The QR code is not dead!

QR code revival
We know that Covid-19 has accelerated our adoption of new technologies (Teams, Zoom etc) and resurrected & rejuvenated some old technology – like QR codes. The NHS were one of the first to utilise them with their national track and trace posters. Restaurants were quick to follow by replacing their paper menus with QR codes on each table. Between 2018 and 2020, there has been a 96% increase in people using QR codes.
Share This Post

The rebirth of QR codes

I need to start this article by apologising to a colleague (who shall remain nameless). In 2013, he enthusiastically suggested we use QR codes to promote a regular event we were holding, and I smugly rejected his idea with an “oh no, QR codes are so last year”. I fear he may have had the last laugh on the topic.

The pandemic resuscitated the QR code

We know that Covid-19 has accelerated our adoption of new technologies (Teams, Zoom etc) and resurrected & rejuvenated some old technology – like QR codes. The NHS were one of the first to utilise them with their national Track and Trace posters. Restaurants were quick to follow by replacing their paper menus with QR codes on each table.

A QR code stat

Between 2018 and 2020, there has been a 96% increase in people using QR codes. This is partly down to the pandemic but also because we have access to high-speed broadband and most of us own a smartphone. For me, the main improvement is that we don’t need to download an annoying app to scan a QR code. Our smartphone cameras do all the hard work for us.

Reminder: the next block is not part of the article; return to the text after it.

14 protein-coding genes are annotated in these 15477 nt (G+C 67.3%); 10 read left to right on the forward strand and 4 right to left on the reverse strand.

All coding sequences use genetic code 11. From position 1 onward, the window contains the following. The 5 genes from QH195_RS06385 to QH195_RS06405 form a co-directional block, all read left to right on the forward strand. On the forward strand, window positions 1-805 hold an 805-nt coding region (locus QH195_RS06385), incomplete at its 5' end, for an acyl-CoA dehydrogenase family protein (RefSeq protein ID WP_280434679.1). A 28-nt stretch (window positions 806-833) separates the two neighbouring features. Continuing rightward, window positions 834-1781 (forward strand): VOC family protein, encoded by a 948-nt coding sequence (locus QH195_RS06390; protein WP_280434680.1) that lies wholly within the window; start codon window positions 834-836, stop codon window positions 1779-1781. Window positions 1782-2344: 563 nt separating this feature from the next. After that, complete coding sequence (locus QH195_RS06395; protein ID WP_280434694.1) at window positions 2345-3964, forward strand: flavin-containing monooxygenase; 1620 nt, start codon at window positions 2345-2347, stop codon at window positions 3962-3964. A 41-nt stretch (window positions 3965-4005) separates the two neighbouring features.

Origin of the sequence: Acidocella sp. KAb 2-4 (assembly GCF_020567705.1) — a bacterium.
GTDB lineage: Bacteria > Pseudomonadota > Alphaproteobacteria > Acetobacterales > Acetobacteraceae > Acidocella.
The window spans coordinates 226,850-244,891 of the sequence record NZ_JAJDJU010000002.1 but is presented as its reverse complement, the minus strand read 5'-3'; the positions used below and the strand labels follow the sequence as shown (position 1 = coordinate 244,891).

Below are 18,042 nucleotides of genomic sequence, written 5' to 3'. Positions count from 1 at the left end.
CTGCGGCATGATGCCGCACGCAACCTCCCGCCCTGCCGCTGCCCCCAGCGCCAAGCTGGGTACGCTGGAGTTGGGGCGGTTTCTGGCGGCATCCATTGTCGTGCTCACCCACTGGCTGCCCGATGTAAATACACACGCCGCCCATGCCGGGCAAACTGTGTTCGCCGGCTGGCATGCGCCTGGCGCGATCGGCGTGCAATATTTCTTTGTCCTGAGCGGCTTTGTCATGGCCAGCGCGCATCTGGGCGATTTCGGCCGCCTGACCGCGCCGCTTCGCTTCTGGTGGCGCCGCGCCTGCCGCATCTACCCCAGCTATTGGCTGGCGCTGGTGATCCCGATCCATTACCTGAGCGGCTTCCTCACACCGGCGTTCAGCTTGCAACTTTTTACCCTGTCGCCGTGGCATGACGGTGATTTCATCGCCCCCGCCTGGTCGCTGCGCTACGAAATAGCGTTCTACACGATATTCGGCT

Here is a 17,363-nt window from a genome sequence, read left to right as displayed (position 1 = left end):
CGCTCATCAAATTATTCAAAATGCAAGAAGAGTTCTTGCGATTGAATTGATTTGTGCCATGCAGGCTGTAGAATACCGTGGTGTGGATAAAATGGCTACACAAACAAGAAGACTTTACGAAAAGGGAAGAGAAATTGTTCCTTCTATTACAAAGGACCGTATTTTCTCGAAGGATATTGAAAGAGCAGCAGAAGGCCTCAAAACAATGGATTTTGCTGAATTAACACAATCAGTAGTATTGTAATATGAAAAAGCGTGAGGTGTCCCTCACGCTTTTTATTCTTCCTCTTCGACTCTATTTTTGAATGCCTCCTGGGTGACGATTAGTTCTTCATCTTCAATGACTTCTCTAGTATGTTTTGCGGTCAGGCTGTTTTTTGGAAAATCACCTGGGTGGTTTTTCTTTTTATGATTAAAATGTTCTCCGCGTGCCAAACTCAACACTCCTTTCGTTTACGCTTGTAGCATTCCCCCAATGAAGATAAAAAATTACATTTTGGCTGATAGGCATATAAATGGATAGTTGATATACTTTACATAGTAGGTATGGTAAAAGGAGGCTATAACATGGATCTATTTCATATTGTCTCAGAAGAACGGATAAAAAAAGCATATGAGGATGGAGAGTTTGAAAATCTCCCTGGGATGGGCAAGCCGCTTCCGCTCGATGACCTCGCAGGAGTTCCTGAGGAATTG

Random QR code fact

QR codes were first invented by a Japanese company, Denso Wave in 1994.

The big brands and QR codes

Brands such as Emirates, Nike, Amazon boost their brands by using QR codes to enhance customer engagement, increase ROI and ultimately improve conversion rates. QR codes have helped brands across the world elevate their business during challenging times.

QR codes are appearing on more packaging too. Barcodes have been around for decades, but QR codes are now being developed into intelligent packaging technologies where a label is scanned so that detailed information about the product is provided.

So how can a QR code help a small business?

Here are just a few ways they can be used:

  • As a call to action
  • Link it to one of your social media platforms
  • Link to your website to drive traffic (remember to create a specific landing page)
  • Competitions and downloads to increase customer loyalty
  • On posters or signage to help customers find you – particularly good if your physical space is off the beaten track. Include your opening times
  • As a means for your customers to leave feedback (leave cards on tables or in packages)
  • For marketers, use them to ascertain which of your campaigns is performing best (tracking response, engagement & conversion data)
  • Share your contact details at networking events. Prospects just need to scan the QR code and save the details on their smartphones for future reference.

And, to the anonymous colleague I referenced earlier, I am sorry for being smug. You were right.

PS I used Shopify QR Code Generator to generate my QR code.

Lucy Beddall

[email protected]

More To Explore